Internet Privacy Rights analyses the current threats to our online autonomy and privacy and proposes a new model for the gathering, retention and use of personal data. Key to the model is the development of specific privacy rights: a right to roam the internet with privacy, a right to monitor the monitors, a right to delete personal data and a right to create, assert and protect an online identity. These rights could help in the formulation of more effective and appropriate legislation, and shape more privacy-friendly business models. The conclusion examines how the internet might look with these rights in place and whether such an internet could be sustainable from both a governmental and a business perspective.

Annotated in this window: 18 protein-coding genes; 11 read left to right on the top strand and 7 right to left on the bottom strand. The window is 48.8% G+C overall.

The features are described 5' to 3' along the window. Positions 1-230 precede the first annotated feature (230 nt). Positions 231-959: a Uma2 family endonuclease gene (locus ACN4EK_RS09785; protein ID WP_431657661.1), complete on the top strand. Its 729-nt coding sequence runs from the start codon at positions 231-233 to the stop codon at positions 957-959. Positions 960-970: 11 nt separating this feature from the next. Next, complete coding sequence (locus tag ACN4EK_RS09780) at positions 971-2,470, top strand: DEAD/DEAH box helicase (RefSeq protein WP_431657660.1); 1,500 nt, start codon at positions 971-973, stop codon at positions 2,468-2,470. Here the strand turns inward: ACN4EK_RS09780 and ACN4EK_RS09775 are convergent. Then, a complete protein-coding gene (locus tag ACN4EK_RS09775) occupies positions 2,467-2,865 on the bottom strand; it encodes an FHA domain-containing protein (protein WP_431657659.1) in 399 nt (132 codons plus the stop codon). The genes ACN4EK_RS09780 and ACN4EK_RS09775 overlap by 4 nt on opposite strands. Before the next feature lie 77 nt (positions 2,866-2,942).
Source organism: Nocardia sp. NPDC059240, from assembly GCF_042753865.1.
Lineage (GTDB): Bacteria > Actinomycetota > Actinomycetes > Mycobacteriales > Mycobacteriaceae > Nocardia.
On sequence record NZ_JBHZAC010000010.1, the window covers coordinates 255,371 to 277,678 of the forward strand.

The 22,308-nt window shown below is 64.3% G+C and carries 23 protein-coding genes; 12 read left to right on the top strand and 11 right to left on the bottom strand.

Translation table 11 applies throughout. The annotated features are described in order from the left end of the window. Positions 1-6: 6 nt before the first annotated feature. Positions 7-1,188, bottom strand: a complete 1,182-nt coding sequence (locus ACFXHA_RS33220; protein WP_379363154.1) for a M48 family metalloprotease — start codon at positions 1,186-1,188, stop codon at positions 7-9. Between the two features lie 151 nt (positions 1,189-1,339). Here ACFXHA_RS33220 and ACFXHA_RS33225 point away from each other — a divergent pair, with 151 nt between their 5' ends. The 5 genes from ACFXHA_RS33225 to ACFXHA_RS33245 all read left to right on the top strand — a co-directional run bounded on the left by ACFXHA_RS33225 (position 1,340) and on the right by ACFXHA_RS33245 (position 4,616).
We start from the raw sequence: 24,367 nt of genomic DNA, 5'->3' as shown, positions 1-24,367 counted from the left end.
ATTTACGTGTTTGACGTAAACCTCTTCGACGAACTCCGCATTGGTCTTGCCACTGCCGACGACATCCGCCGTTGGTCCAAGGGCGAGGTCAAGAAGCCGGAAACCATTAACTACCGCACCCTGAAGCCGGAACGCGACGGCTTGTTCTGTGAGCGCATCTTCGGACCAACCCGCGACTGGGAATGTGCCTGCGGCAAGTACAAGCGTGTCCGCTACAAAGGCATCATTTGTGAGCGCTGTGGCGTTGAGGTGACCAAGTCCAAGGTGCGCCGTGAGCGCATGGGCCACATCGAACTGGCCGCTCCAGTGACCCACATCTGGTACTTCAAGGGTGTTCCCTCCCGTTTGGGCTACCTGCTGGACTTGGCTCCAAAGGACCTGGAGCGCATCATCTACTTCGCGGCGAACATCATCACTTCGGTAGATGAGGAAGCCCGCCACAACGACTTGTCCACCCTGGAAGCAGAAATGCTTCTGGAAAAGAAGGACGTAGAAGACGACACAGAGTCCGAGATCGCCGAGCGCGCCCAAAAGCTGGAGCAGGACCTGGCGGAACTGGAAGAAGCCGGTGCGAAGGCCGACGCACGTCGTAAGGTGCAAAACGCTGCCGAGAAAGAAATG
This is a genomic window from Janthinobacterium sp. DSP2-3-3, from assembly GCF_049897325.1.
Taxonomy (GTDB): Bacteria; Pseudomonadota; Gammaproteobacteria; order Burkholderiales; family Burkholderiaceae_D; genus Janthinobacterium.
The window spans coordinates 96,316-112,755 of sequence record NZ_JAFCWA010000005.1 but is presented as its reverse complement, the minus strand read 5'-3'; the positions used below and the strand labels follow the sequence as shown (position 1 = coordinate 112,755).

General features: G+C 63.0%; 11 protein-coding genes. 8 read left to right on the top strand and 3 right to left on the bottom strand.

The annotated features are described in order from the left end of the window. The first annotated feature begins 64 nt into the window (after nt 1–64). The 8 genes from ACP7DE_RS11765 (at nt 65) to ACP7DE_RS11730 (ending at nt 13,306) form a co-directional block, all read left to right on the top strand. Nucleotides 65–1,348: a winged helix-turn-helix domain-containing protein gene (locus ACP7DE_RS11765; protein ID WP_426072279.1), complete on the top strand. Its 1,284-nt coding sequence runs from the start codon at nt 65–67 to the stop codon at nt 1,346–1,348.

|Publisher:||Cambridge University Press|
|Series:||Cambridge Intellectual Property and Information Law Series , #24|
|Product dimensions:||6.00(w) x 9.00(h) x 0.90(d)|
About the Author
Paul Bernal is a Lecturer in Information Technology, Intellectual Property and Media Law at the University of East Anglia Law School, where his research centres around privacy and human rights, particularly on the internet.
Table of Contents
1. Internet privacy rights; 2. Privacy, autonomy and the internet; 3. The symbiotic Web; 4. Law, privacy and the internet: the landscape; 5. Navigating the internet; 6. Behavioural tracking; 7. Data vulnerability and the right to delete; 8. A rights-based approach; 9. Privacy and identity; 10. A privacy-friendly future?